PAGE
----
- Send Login request;
- Receive Session ID in response (a session has been established, and is persisted automatically by the portal);
- Send List Workflows request (must contain the Session ID to authenticate/validate the request);
- Receive response … etc, and then …
- Send Logout request;
- Receive response (the session is terminated and a new session will be required for further interaction with the API).
Every Portal is configured with a default timeout of thirty minutes. Therefore, if no requests are made for a particular session within that period, the session is automatically terminated. If, subsequent to a timeout, a further request is made with the same (now-expired) Session ID, the request will be rejected with an appropriate error message in the response.
Every piece of text in AIRShip portal is defined by a “translation string”. Language-specific text for each of these translation strings can be defined in the portal, with all of the text for a specific language comprising the “language pack” for that language.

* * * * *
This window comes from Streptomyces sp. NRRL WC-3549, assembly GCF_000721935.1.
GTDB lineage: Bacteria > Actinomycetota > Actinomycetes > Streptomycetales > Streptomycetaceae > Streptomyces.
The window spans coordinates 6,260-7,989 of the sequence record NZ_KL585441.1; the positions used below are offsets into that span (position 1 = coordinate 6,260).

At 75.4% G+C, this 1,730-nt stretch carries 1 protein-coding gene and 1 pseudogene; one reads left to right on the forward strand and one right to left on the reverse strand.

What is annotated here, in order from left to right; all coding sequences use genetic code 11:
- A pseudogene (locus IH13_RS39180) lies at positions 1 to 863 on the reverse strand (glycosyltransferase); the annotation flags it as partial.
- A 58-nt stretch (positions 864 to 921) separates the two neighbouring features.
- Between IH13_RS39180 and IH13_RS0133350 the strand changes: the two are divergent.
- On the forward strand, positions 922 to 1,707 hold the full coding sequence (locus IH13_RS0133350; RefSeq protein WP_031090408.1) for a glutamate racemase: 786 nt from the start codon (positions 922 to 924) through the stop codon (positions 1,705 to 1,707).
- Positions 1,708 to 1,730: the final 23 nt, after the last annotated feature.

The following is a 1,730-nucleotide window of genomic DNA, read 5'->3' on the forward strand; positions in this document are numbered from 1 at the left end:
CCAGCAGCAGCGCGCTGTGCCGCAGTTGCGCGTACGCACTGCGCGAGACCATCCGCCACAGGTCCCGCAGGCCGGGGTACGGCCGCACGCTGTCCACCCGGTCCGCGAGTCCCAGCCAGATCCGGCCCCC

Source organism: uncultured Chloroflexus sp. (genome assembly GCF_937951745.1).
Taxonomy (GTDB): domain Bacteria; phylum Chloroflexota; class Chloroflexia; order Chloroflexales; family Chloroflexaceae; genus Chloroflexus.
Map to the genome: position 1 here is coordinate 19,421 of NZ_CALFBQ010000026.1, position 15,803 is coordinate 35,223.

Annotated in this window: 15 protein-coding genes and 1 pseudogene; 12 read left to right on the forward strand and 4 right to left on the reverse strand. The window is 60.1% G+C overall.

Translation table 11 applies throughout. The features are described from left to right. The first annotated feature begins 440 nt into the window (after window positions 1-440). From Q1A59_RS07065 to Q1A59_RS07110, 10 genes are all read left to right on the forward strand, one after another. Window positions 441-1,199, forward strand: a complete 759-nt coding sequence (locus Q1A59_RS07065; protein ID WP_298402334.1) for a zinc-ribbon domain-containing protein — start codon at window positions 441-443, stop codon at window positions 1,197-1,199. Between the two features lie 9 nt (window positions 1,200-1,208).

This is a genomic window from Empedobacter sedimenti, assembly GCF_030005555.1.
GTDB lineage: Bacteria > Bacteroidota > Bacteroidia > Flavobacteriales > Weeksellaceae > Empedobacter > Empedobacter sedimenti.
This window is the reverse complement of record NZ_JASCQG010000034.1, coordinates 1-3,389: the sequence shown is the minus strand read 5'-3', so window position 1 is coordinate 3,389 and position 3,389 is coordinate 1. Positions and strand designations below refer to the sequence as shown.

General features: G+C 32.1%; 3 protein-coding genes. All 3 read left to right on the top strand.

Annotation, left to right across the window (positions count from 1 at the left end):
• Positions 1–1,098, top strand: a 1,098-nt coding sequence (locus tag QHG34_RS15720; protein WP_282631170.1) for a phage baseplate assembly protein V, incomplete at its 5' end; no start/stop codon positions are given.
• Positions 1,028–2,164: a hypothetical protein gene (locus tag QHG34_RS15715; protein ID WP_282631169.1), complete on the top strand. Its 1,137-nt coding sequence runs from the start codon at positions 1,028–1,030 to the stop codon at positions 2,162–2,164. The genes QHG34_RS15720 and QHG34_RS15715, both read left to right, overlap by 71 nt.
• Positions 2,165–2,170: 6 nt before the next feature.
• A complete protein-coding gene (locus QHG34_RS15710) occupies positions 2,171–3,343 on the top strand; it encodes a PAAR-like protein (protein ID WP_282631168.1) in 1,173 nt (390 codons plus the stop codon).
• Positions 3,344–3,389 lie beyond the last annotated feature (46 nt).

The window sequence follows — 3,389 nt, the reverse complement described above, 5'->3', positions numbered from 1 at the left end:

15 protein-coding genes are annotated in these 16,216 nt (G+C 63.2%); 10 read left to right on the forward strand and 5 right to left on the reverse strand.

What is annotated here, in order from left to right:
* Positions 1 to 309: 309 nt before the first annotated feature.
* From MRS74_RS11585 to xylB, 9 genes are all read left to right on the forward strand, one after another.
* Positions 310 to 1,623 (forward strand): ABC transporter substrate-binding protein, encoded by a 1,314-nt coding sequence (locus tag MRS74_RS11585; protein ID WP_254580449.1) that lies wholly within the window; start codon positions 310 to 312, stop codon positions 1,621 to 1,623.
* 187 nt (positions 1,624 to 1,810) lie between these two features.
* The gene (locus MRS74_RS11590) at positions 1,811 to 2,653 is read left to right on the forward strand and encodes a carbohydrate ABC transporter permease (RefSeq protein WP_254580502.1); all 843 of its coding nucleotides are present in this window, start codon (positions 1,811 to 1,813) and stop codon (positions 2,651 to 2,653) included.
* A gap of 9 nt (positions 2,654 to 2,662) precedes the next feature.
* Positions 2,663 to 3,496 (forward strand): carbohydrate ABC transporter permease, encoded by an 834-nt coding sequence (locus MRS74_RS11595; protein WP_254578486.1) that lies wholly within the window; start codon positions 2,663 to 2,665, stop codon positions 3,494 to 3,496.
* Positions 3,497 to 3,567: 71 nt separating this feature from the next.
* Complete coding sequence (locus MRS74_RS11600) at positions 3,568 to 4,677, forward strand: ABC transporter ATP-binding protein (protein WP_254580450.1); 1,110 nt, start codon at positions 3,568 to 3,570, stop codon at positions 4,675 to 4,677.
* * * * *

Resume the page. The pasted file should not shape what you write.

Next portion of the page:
The advantage of this is that AIRShip can be localised in one of two ways:
- Language packs can be created for languages other than English;
- Language packs can be created for a private portal, incorporating custom terminology preferred by the client commissioning it.
AIRShip detects the language preferences of users browsing the portal, and displays the language pack appropriate to their locale (the default – and only language available at present – is English, but the functionality is available should a client wish to commission additional language packs for their use).